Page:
There are still plenty of questions revolving around the Sixers after the chaos of Sunday night. Will Tobias Harris live up to his five-year, $180 million contract? Can the team replace JJ Redick's shooting and Jimmy Butler's clutch heroics? And, most perplexingly, what went wrong between Miami and Dallas in the sign-and trade that sent Butler to Miami?
One question, however, was answered. The Sixers have an identity: Elton Brand has designed a defensive terror.
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The team's new starting lineup should be Ben Simmons, Josh Richardson, Tobias Harris, Al Horford and Joel Embiid.
Horford and Embiid have both made All-Defensive teams. Simmons, with his unique speed and versatility, appears close to doing so. Richardson is renowned for his defense. Harris is not, but he's capable on that end of the floor.
And, while the full roster isn't yet complete, we know Zhaire Smith and rookie Matisse Thybulle will be options for Brett Brown off the bench. That pair of young wings takes pride in their defense and seem to have the physical tools to be very good at it.
Little about the new version of the Sixers is traditional. The 6-foot-10 Simmons is an unusual point guard. Harris, at 6-foot-9, will likely have to slide from the power forward spot to the three. Horford, in his 13th NBA season, will need to shift to the four, though you'd expect he'll see plenty of minutes at center when Embiid is off the floor.
For Horford, his three-point shooting ability should alleviate any concerns about whether he's a viable power forward, at least offensively. He transformed his game after shooting 21 of 65 from three-point territory during his first eight seasons. Horford has taken 927 threes in the four seasons since, making 37.1 percent.
In the middle of the Celtics' ive-game playoff series win over the Sixers in April 2018, Horford told NBC Sports Philadelphia that he thinks Simmons - then an opponent, now a teammate - can have similar growth.
He's already difficult to guard. Like all players, we all make progressions. When I came in the league, I wasn't shooting much outside the paint. And over the years, I've expanded my game - you can say that about a lot of guys. And I feel like with him, it'll just be another weapon in his arsenal, that he will continue to develop that [jumper].
Simmons won't be relied upon to make three-point shots in the short term, but it would be helpful for the Sixers if he does indeed expand his game, as he said he would in May (see story).
Richardson shot 36.6 percent from three over the past two seasons, a tick over the league average. Harris hit 32.6 percent of his threes with the Sixers last season, though there's every reason to believe those numbers are more indicative of a slump by an excellent shooter than an accurate representation of Harris' abilities. Joel Embiid has soft touch for a big man and Brown often encourages him to let it fly, but he's been a below-average three-point shooter.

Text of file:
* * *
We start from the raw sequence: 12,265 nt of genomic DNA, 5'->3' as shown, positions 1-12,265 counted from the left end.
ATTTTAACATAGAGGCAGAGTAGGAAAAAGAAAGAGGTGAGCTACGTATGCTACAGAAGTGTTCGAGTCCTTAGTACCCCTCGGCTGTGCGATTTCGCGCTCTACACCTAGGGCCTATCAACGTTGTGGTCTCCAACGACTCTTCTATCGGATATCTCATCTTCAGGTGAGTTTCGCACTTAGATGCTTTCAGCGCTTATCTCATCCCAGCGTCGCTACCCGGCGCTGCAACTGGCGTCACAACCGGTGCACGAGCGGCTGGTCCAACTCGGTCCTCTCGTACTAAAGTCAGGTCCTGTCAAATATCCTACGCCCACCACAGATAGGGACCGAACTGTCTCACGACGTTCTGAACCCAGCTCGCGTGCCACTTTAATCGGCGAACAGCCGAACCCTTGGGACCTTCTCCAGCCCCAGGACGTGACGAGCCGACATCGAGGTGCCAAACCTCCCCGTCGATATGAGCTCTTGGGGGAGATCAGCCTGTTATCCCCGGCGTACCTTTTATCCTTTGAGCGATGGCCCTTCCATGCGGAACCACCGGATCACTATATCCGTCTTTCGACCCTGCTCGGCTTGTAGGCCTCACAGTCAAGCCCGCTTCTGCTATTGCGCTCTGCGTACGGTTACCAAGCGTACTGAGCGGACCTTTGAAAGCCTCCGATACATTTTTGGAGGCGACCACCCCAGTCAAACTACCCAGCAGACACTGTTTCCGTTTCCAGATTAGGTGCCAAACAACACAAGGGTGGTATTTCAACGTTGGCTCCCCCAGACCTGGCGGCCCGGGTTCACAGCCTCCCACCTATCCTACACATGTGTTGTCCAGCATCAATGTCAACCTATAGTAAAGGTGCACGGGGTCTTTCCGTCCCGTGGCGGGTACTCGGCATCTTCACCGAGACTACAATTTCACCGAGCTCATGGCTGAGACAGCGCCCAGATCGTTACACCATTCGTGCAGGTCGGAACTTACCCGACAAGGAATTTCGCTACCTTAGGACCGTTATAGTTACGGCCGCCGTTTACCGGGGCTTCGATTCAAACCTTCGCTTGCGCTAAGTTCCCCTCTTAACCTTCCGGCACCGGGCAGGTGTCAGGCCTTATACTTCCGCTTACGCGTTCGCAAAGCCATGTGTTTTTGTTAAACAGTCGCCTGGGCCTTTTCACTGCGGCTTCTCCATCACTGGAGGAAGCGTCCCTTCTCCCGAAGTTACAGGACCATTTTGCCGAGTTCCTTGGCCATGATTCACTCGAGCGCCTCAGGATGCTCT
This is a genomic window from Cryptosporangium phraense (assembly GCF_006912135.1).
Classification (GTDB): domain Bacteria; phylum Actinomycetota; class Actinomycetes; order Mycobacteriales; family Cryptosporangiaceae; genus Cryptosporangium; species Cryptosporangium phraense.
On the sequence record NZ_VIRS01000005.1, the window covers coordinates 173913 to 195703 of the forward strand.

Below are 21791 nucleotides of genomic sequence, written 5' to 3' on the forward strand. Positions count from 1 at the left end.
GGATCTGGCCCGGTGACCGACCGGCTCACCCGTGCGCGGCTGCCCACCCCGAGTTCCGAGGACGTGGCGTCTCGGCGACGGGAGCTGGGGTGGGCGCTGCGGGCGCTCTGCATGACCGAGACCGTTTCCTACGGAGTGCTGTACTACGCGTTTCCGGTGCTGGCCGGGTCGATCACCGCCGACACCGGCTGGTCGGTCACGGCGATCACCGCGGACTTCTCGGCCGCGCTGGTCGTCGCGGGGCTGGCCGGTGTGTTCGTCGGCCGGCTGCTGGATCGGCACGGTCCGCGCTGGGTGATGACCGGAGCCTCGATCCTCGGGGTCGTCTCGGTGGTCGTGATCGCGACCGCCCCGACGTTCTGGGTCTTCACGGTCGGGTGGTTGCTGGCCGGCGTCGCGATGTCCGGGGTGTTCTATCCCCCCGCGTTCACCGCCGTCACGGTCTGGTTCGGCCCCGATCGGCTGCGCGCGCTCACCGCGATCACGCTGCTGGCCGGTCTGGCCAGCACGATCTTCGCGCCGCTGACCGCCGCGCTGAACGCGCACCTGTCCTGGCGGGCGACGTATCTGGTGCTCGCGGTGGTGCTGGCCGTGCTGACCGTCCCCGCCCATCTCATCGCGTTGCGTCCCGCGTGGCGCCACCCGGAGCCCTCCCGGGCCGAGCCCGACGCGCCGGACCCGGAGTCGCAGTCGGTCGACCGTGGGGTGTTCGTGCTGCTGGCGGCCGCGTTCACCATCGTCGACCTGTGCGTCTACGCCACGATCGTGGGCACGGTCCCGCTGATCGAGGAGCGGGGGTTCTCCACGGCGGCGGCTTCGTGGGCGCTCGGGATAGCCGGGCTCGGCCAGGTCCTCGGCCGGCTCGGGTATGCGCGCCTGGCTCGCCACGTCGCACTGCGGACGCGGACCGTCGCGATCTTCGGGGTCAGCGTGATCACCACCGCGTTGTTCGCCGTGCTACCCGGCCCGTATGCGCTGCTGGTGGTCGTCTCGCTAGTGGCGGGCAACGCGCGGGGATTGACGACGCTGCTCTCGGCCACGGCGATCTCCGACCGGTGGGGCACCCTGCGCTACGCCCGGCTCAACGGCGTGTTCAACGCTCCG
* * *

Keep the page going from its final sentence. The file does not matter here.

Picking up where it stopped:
The sharpshooting Redick, meanwhile, is headed to New Orleans, and the Sixers' point guard - an All-Star last year and the Rookie of the Year the season prior - has yet to make an NBA three. Though Simmons likely won't supplement the Sixers' long range shooting next season, the Sixers would sure benefit from him having an improved mid-range game. The perimeter shot has been a highly inefficient option for him - 25 for 99 from 10 feet and out (25.3 percent) last season - but it's impossible to quantify what the impact of Simmons forcing opponents to respect his jumper would be.
Putting matters of shooting and spacing aside for a moment, it would be surprising if the departure of Redick and addition of Richardson didn't boost the Sixers' defense.
The Sixers finished 14th in the NBA in defensive rating last season after placing third in 2017-18. The major personnel changes prompted by the Butler and Harris trades, their struggles implementing new defensive schemes and a lack of adequate bench defenders all contributed to that decline. Redick's presence, though, didn't help. He held his own in the playoffs but was successfully targeted often during the regular season.
We'd be negligent if we didn't mention Butler in this discussion of defensive identity. He's a player who simply hates to be scored on. You sensed he got as much pleasure from poking away a steal and coasting the other way for a dunk as the ecstatic crowd at Wells Fargo Center did.
Still, if you look at the new Sixers' starting five in isolation, you're staring back at one of the best defensive teams in basketball.
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